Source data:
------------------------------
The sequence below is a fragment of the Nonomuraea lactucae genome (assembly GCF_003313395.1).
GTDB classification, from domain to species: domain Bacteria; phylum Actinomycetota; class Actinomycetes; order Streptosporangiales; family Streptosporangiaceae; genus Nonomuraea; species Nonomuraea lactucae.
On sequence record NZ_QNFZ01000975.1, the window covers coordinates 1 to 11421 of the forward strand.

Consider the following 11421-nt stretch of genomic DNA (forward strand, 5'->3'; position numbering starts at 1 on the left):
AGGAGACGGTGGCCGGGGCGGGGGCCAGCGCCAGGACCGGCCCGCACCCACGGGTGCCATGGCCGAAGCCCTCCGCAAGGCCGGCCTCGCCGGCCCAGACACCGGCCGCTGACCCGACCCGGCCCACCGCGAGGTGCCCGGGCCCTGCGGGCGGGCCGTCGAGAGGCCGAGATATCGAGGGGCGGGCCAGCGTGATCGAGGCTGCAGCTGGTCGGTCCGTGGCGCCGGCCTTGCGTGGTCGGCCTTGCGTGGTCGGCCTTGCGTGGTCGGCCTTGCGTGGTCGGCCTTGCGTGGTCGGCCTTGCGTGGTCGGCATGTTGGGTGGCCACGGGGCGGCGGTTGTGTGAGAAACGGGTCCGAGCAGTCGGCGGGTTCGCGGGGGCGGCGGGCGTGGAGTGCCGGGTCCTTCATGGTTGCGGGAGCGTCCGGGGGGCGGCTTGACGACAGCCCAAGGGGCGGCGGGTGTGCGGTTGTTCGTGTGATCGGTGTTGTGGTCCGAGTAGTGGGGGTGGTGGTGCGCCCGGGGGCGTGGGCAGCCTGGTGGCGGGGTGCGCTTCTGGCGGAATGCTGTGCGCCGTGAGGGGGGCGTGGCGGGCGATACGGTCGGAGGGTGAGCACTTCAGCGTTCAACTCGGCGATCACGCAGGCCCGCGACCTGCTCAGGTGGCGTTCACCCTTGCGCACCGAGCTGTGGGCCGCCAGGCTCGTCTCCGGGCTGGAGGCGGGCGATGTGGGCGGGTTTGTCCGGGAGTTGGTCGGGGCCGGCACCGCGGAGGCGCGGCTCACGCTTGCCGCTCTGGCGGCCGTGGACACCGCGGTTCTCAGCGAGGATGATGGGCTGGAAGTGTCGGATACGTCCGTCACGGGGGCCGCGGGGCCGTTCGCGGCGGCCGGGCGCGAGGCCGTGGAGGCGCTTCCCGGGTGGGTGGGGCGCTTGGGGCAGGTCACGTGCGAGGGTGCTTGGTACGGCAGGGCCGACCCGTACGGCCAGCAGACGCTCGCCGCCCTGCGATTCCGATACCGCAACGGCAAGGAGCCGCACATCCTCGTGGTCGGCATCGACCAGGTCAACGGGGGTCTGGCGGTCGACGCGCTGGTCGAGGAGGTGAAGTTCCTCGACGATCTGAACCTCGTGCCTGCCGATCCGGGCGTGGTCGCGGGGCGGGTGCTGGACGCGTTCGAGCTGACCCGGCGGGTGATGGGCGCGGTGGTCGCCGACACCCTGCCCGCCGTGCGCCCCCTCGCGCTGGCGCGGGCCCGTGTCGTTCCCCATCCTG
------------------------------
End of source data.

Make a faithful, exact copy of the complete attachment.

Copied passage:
The sequence below is a fragment of the Nonomuraea lactucae genome (assembly GCF_003313395.1).
GTDB classification, from domain to species: domain Bacteria; phylum Actinomycetota; class Actinomycetes; order Streptosporangiales; family Streptosporangiaceae; genus Nonomuraea; species Nonomuraea lactucae.
On sequence record NZ_QNFZ01000975.1, the window covers coordinates 1 to 11421 of the forward strand.

Consider the following 11421-nt stretch of genomic DNA (forward strand, 5'->3'; position numbering starts at 1 on the left):
AGGAGACGGTGGCCGGGGCGGGGGCCAGCGCCAGGACCGGCCCGCACCCACGGGTGCCATGGCCGAAGCCCTCCGCAAGGCCGGCCTCGCCGGCCCAGACACCGGCCGCTGACCCGACCCGGCCCACCGCGAGGTGCCCGGGCCCTGCGGGCGGGCCGTCGAGAGGCCGAGATATCGAGGGGCGGGCCAGCGTGATCGAGGCTGCAGCTGGTCGGTCCGTGGCGCCGGCCTTGCGTGGTCGGCCTTGCGTGGTCGGCCTTGCGTGGTCGGCCTTGCGTGGTCGGCCTTGCGTGGTCGGCCTTGCGTGGTCGGCATGTTGGGTGGCCACGGGGCGGCGGTTGTGTGAGAAACGGGTCCGAGCAGTCGGCGGGTTCGCGGGGGCGGCGGGCGTGGAGTGCCGGGTCCTTCATGGTTGCGGGAGCGTCCGGGGGGCGGCTTGACGACAGCCCAAGGGGCGGCGGGTGTGCGGTTGTTCGTGTGATCGGTGTTGTGGTCCGAGTAGTGGGGGTGGTGGTGCGCCCGGGGGCGTGGGCAGCCTGGTGGCGGGGTGCGCTTCTGGCGGAATGCTGTGCGCCGTGAGGGGGGCGTGGCGGGCGATACGGTCGGAGGGTGAGCACTTCAGCGTTCAACTCGGCGATCACGCAGGCCCGCGACCTGCTCAGGTGGCGTTCACCCTTGCGCACCGAGCTGTGGGCCGCCAGGCTCGTCTCCGGGCTGGAGGCGGGCGATGTGGGCGGGTTTGTCCGGGAGTTGGTCGGGGCCGGCACCGCGGAGGCGCGGCTCACGCTTGCCGCTCTGGCGGCCGTGGACACCGCGGTTCTCAGCGAGGATGATGGGCTGGAAGTGTCGGATACGTCCGTCACGGGGGCCGCGGGGCCGTTCGCGGCGGCCGGGCGCGAGGCCGTGGAGGCGCTTCCCGGGTGGGTGGGGCGCTTGGGGCAGGTCACGTGCGAGGGTGCTTGGTACGGCAGGGCCGACCCGTACGGCCAGCAGACGCTCGCCGCCCTGCGATTCCGATACCGCAACGGCAAGGAGCCGCACATCCTCGTGGTCGGCATCGACCAGGTCAACGGGGGTCTGGCGGTCGACGCGCTGGTCGAGGAGGTGAAGTTCCTCGACGATCTGAACCTCGTGCCTGCCGATCCGGGCGTGGTCGCGGGGCGGGTGCTGGACGCGTTCGAGCTGACCCGGCGGGTGATGGGCGCGGTGGTCGCCGACACCCTGCCCGCCGTGCGCCCCCTCGCGCTGGCGCGGGCCCGTGTCGTTCCCCATCCTG